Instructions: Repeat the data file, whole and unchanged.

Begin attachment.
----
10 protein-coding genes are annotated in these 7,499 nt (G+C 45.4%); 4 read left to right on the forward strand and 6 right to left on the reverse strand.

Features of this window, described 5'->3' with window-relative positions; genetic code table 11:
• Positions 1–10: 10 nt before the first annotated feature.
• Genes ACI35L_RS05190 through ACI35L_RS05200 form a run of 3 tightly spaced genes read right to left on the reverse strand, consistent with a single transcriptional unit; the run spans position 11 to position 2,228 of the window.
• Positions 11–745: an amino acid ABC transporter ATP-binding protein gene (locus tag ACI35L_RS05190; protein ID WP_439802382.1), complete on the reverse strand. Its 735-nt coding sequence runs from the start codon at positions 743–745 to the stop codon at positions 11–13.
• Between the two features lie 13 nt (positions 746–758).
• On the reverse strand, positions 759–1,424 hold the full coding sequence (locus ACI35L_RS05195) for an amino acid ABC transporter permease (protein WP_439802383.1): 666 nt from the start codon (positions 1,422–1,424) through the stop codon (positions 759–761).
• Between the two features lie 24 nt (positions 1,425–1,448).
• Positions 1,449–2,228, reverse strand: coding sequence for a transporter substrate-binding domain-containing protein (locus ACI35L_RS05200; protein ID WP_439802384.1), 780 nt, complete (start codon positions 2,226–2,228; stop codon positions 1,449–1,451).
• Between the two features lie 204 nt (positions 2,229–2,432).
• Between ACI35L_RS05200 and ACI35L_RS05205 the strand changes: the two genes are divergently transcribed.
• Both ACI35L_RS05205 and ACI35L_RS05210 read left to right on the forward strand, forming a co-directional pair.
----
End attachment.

10 protein-coding genes are annotated in these 7,499 nt (G+C 45.4%); 4 read left to right on the forward strand and 6 right to left on the reverse strand.

Features of this window, described 5'->3' with window-relative positions; genetic code table 11:
• Positions 1–10: 10 nt before the first annotated feature.
• Genes ACI35L_RS05190 through ACI35L_RS05200 form a run of 3 tightly spaced genes read right to left on the reverse strand, consistent with a single transcriptional unit; the run spans position 11 to position 2,228 of the window.
• Positions 11–745: an amino acid ABC transporter ATP-binding protein gene (locus tag ACI35L_RS05190; protein ID WP_439802382.1), complete on the reverse strand. Its 735-nt coding sequence runs from the start codon at positions 743–745 to the stop codon at positions 11–13.
• Between the two features lie 13 nt (positions 746–758).
• On the reverse strand, positions 759–1,424 hold the full coding sequence (locus ACI35L_RS05195) for an amino acid ABC transporter permease (protein WP_439802383.1): 666 nt from the start codon (positions 1,422–1,424) through the stop codon (positions 759–761).
• Between the two features lie 24 nt (positions 1,425–1,448).
• Positions 1,449–2,228, reverse strand: coding sequence for a transporter substrate-binding domain-containing protein (locus ACI35L_RS05200; protein ID WP_439802384.1), 780 nt, complete (start codon positions 2,226–2,228; stop codon positions 1,449–1,451).
• Between the two features lie 204 nt (positions 2,229–2,432).
• Between ACI35L_RS05200 and ACI35L_RS05205 the strand changes: the two genes are divergently transcribed.
• Both ACI35L_RS05205 and ACI35L_RS05210 read left to right on the forward strand, forming a co-directional pair.